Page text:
The court first considers whether there is a triable issue about the reason plaintiff requested he be moved to a different cell. Plaintiff asserts that he told defendant that there was a doctor's order for a lower bunk. Defendant Thomas submits evidence that plaintiff wanted to move because he did not like his cellmate, and that the move plaintiff requested would have landed him in an upper bunk anyway. Defendant's evidence consists of the handwritten notes by another guard on duty, Officer Guerrero. Guerrero noted that plaintiff said he could not share a cell with Johnson, but he could live with a different prisoner, Rodgers. Thomas also asserts that Rodgers was assigned to the lower bunk of the cell he occupied. Thus, Thomas asserts that plaintiff's request involved a conflict with a cellmate, which had to be resolved by the Unit I Sergeant.*fn5 By contrast, in the verified complaint plaintiff asserts in some detail that he told Guerrero there was an order for him to have a lower bunk, he could not produce it because he recently had been released from Administrative Segregation and was without his property, Guerrero went to talk to Thomas, and Thomas told Guerrero that there was no such order. Am. Compl., 4. Plaintiff's detailed verified complaint suffices as an affidavit. See Schroeder v. McDonald, 55 F.3d 454, 460 (9th Cir. 1995) (To function as an affidavit on summary judgment, a verified complaint must be based on personal knowledge and set forth specific facts admissible in evidence.). It also contradicts defendant's version of the facts in material ways as to whether plaintiff wanted to move because of his medical condition or because of his cellmate.

In the alternative, Thomas asserts that he does not recall discussing plaintiff's housing with Guerrero. He asserts that based on his pattern and practice, he would have looked for a written order for a lower bunk if Guerrero asked him to. He asserts there was no order for plaintiff to have a lower bunk. The record on this motion is not at all clear and there appears to be a genuine dispute about whether an order existed. Any such order would have been based on plaintiff's visual ability, which fluctuated from 1999 until the time he fell in July 2004. In this time, different measures were recommended and taken to provide for his needs. Thus, in October of 1999, plaintiff's vision was so poor that when he was transferred from ISP to CMF, there was a "CMO to CMO Agreement," stating that his visual disability affected his housing and that he "needed" a lower bunk. Defendant Thomas does not explain the significance of this document.*fn6 Thus, it is not clear whether this agreement was in fact an order about plaintiff's housing assignment, whether it automatically was binding on physicians or anyone else at CMF, or whether a separate order was necessary for it to have any effect on CMF personnel. If it was binding on CMF personnel, it is not clear how long it was to remain in effect or whether a copy would have been in plaintiff's central file. Furthermore, there is a February 22, 2002, finding that plaintiff's visual impairment did not then impact his housing placement. But there is no evidence of what impact, if any, this had on the CMO to CMO agreement. Significantly, there is no evidence that plaintiff's condition improved between the time he was transferred to CMF and the time this finding was made. In light of the uncertainty about the significance of the agreement between the CMOs, the court finds that there is a genuine issue about whether there was an order for plaintiff to be assigned to a lower bunk.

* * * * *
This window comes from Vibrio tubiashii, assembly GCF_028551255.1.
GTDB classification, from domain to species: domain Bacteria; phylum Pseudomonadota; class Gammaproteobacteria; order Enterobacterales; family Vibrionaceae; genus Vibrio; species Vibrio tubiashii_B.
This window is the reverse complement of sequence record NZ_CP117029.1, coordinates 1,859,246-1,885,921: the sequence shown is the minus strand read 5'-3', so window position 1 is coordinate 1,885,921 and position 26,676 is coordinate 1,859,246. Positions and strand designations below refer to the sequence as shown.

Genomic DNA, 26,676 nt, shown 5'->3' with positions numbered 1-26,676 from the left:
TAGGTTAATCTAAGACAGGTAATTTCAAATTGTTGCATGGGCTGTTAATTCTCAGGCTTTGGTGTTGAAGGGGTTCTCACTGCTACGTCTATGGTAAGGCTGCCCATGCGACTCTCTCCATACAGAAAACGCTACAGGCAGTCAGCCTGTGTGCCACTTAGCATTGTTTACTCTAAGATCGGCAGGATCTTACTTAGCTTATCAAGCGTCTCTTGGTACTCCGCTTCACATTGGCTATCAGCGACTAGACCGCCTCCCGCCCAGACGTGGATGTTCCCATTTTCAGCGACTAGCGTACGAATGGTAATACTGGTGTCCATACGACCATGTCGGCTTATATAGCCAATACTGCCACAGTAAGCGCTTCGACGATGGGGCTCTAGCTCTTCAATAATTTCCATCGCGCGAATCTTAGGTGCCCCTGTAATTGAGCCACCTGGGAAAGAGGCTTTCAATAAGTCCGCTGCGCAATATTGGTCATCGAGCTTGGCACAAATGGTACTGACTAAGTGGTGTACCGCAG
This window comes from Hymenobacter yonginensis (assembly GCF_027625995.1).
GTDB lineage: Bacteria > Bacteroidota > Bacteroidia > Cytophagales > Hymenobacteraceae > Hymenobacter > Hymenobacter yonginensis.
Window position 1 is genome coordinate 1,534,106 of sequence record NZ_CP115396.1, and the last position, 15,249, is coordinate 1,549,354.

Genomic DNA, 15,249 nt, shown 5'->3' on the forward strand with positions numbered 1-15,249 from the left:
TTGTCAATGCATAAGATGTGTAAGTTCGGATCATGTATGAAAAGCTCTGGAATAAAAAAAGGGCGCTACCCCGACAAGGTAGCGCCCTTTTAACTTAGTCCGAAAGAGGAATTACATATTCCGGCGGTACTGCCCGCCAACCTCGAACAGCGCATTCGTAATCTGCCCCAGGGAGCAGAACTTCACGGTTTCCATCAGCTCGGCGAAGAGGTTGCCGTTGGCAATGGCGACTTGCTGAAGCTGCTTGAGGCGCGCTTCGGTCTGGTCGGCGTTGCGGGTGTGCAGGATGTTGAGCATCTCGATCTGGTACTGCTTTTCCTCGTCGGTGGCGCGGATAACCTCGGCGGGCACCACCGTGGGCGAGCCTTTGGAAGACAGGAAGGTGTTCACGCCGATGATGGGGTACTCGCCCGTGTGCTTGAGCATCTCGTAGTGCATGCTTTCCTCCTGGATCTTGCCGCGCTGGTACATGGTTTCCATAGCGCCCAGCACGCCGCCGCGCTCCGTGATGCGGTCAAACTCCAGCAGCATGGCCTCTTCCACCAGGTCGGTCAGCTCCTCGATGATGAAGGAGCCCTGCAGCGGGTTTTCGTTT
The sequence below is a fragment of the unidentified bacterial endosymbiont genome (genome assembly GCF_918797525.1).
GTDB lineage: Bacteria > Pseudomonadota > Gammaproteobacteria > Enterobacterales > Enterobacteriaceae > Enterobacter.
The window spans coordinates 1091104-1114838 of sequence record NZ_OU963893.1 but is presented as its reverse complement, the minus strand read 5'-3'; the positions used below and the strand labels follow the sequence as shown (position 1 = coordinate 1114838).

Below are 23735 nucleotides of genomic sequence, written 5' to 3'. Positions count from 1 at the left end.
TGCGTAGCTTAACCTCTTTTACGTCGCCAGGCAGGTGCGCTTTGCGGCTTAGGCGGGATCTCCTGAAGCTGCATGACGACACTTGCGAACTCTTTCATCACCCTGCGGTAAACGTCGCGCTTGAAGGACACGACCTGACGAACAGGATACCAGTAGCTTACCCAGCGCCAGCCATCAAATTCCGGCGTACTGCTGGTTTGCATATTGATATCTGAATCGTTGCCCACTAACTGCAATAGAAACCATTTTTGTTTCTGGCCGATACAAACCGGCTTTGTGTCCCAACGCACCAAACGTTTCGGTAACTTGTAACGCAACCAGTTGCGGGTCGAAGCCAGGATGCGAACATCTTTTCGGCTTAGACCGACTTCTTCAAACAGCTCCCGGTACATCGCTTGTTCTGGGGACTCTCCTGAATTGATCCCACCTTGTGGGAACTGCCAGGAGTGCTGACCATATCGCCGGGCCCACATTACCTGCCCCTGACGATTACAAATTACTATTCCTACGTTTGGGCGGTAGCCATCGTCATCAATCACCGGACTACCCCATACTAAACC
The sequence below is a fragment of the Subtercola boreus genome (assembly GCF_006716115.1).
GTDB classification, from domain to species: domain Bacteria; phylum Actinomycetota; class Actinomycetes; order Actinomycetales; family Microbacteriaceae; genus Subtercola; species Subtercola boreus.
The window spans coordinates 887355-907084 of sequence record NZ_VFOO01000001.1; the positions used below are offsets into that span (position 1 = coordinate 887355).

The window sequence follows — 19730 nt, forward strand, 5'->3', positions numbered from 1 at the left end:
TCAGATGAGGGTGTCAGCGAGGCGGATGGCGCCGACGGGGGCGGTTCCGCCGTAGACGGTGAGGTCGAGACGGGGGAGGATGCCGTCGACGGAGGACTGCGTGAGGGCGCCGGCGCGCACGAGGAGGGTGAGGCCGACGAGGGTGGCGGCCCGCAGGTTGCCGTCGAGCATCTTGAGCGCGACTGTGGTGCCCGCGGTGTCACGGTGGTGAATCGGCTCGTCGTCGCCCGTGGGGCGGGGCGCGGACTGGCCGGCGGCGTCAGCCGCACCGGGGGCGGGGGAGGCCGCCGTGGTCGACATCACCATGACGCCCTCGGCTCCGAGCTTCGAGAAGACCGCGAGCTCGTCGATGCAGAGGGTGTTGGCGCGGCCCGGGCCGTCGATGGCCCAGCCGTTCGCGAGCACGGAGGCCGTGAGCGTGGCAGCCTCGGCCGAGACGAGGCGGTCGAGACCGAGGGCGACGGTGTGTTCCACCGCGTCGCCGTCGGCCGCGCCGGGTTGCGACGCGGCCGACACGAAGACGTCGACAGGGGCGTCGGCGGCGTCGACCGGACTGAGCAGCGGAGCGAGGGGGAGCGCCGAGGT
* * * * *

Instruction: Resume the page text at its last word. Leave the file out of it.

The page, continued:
Even if the CMO agreement was not an order that required Thomas to assign plaintiff to a lower bunk, there is a genuine issue about whether such an order existed. As noted, plaintiff's visual ability fluctuated. Thus, by March 2003, physicians did not consider plaintiff to be legally blind because he successfully had undergone a second corneal transplant in his right eye. It was not until July 2003 after another surgical procedure that plaintiff again was deemed legally blind, and a physician recommended that plaintiff be assigned to a lower bunk. Defendant is emphatic that there is no evidence anyone wrote such an order in the aftermath of this surgery. He also asserts that although plaintiff was assigned to a lower bunk in April 2004, this was not based on any medical order. Dr. Crossan, who reviewed plaintiff's medical file, does not specifically assert that there was no order for a lower bunk in July 2004. Thus, one possible inference is that because there was no such order in July 2003, and none in April 2004, there was none in July 2004. However, the record contains a possible explanation of why, in the face of a medical finding that plaintiff required a lower bunk, plaintiff would not be given a separate "medical chrono"*fn7 to document the medical requirement for such housing.*fn8 Thus, another possible inference is that the CMO to CMO agreement served as a medical chrono. Among these possible inferences, the court must drawn upon the one that favors plaintiff on this motion for summary judgment. Very plainly, there is a genuine factual dispute about whether there was an order for plaintiff to have a lower bunk in July 2004 when he fell climbing out of his upper bunk and that dispute is material. Defendant Thomas is not entitled to judgment as a matter of law.